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Figure 1. (a) FHP01 compound. (b) FHP01 helicase assay. Upper panel: the assay scores the ability of immunoprecipitated HA-DDX3X of unwinding a previously annealed dsRNA constituted by a fluorescein amidites (FAM)-modified r18mer and a complementary r36mer. Lower panel: the products of unwinding reaction were run on a polyacrylamide gel to distinguish them from the dsRNA. Unwinding reactions were run in presence of the vehicle (+ATP) or indicated amounts of the RK33 and FHP01 DDX3X inhibitors. A complete reaction without ATP (−ATP) was also run to ascertain background level of activity in this assay. As additional controls, the FAM-conjugated r18mer (1), the dsRNA (2), and a dsRNA annealed in excess of a r18mer unconjugated to FAM (competitor) (3) were also loaded. The r18-mer_FAM product of unwinding reaction was quantified by the ImageJ software. The result of a representative helicase assay experiment is shown (n = 3).
Figure 1. (a) FHP01 compound. (b) FHP01 helicase assay. Upper panel: the assay scores the ability of immunoprecipitated HA-DDX3X of unwinding a previously annealed dsRNA constituted by a fluorescein amidites (FAM)-modified r18mer and a complementary r36mer. Lower panel: the products of unwinding reaction were run on a polyacrylamide gel to distinguish them from the dsRNA. Unwinding reactions were run in presence of the vehicle (+ATP) or indicated amounts of the RK33 and FHP01 DDX3X inhibitors. A complete reaction without ATP (−ATP) was also run to ascertain background level of activity in this assay. As additional controls, the FAM-conjugated r18mer (1), the dsRNA (2), and a dsRNA annealed in excess of a r18mer unconjugated to FAM (competitor) (3) were also loaded. The r18-mer_FAM product of unwinding reaction was quantified by the ImageJ software. The result of a representative helicase assay experiment is shown (n = 3).
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Figure 2. Cytotoxicity evaluation in different human breast-derived cell lines. (a) IC50 evaluation, after 72 h treatment of MDA MB 231, MDA MB 468, SKBR3, T47D, MCF7 breast cancer cells and control MCF-10A immortalized cells, with the FHP01 compound, at different concentrations (0, 0.1, 1, 10, 50, 100 μM), obtained by cell counting through a Z2 coulter counter. The results shown are averages of triplicate samples from a typical experiment; (b) Same as in panel (a) but using the RK33 molecule; (c) DDX3X expression in different breast cancer cell lines, evaluated by western blot analysis. Anti-ERK2 immunoblot was used to normalize total lysates protein levels. Representative images from 3 independent experiments are shown (n = 3). Intensitometric analysis of DDX3X, normalized by ERK2 protein levels, was performed using NIH ImageJ; (d) Cell viability of PBMCs was measured after 72 h treatment with indicated concentrations of FHP01 and Doxorubicin (used as a positive control).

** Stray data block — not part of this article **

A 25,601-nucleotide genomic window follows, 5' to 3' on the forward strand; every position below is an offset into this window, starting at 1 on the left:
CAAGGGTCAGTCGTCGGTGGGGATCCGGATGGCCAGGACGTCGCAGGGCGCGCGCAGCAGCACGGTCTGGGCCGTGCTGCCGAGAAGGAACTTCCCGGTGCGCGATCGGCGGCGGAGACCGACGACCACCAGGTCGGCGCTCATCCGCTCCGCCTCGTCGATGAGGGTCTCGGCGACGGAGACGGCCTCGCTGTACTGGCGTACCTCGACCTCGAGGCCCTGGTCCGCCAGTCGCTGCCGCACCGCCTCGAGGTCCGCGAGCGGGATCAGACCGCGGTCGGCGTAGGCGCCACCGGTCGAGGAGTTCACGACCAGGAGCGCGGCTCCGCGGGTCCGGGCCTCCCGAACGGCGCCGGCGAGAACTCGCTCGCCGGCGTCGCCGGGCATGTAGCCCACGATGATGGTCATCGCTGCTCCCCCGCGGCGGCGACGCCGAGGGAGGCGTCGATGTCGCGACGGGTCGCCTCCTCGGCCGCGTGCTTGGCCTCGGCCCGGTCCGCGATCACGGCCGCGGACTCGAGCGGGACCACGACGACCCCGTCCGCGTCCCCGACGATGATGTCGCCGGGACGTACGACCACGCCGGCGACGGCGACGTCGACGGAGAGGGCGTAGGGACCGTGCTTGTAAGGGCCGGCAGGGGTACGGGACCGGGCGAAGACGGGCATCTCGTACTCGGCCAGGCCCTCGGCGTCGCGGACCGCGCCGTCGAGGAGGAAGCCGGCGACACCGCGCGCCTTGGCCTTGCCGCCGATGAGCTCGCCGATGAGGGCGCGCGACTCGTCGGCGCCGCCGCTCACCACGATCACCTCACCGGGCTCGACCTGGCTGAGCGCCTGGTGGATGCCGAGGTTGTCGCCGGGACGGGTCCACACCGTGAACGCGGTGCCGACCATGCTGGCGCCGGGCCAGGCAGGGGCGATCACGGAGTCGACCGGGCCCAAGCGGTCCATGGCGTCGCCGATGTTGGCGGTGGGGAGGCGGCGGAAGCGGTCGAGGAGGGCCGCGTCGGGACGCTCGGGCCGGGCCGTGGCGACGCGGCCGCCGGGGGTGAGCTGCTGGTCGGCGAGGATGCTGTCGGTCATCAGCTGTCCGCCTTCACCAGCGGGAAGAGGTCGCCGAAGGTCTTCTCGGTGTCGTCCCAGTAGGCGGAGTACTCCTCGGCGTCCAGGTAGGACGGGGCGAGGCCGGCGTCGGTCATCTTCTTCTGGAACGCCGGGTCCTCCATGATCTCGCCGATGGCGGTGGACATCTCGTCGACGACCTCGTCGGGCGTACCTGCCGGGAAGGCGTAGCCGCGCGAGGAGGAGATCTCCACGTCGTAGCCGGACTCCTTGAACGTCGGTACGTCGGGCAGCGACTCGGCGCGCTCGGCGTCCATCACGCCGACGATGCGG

Figure 2. Cytotoxicity evaluation in different human breast-derived cell lines. (a) IC50 evaluation, after 72 h treatment of MDA MB 231, MDA MB 468, SKBR3, T47D, MCF7 breast cancer cells and control MCF-10A immortalized cells, with the FHP01 compound, at different concentrations (0, 0.1, 1, 10, 50, 100 μM), obtained by cell counting through a Z2 coulter counter. The results shown are averages of triplicate samples from a typical experiment; (b) Same as in panel (a) but using the RK33 molecule; (c) DDX3X expression in different breast cancer cell lines, evaluated by western blot analysis. Anti-ERK2 immunoblot was used to normalize total lysates protein levels. Representative images from 3 independent experiments are shown (n = 3). Intensitometric analysis of DDX3X, normalized by ERK2 protein levels, was performed using NIH ImageJ; (d) Cell viability of PBMCs was measured after 72 h treatment with indicated concentrations of FHP01 and Doxorubicin (used as a positive control).